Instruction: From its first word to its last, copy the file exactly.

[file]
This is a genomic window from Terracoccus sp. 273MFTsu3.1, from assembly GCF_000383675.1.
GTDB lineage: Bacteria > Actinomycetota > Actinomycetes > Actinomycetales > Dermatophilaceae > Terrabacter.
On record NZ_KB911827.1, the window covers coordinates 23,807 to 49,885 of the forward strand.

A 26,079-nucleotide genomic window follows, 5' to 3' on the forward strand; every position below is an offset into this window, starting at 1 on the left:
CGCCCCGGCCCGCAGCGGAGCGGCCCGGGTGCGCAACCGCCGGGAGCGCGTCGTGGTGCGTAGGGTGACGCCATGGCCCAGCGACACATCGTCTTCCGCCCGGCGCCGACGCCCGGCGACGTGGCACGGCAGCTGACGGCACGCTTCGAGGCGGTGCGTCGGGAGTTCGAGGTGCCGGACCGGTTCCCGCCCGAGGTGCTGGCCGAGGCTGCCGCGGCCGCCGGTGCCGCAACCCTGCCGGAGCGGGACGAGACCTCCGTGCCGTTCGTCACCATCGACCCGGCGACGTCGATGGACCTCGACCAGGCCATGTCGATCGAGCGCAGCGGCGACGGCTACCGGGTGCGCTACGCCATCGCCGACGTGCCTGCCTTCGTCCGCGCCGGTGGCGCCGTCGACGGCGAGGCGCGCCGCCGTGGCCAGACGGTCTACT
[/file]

This is a genomic window from Terracoccus sp. 273MFTsu3.1, from assembly GCF_000383675.1.
GTDB lineage: Bacteria > Actinomycetota > Actinomycetes > Actinomycetales > Dermatophilaceae > Terrabacter.
On record NZ_KB911827.1, the window covers coordinates 23,807 to 49,885 of the forward strand.

A 26,079-nucleotide genomic window follows, 5' to 3' on the forward strand; every position below is an offset into this window, starting at 1 on the left:
CGCCCCGGCCCGCAGCGGAGCGGCCCGGGTGCGCAACCGCCGGGAGCGCGTCGTGGTGCGTAGGGTGACGCCATGGCCCAGCGACACATCGTCTTCCGCCCGGCGCCGACGCCCGGCGACGTGGCACGGCAGCTGACGGCACGCTTCGAGGCGGTGCGTCGGGAGTTCGAGGTGCCGGACCGGTTCCCGCCCGAGGTGCTGGCCGAGGCTGCCGCGGCCGCCGGTGCCGCAACCCTGCCGGAGCGGGACGAGACCTCCGTGCCGTTCGTCACCATCGACCCGGCGACGTCGATGGACCTCGACCAGGCCATGTCGATCGAGCGCAGCGGCGACGGCTACCGGGTGCGCTACGCCATCGCCGACGTGCCTGCCTTCGTCCGCGCCGGTGGCGCCGTCGACGGCGAGGCGCGCCGCCGTGGCCAGACGGTCTACT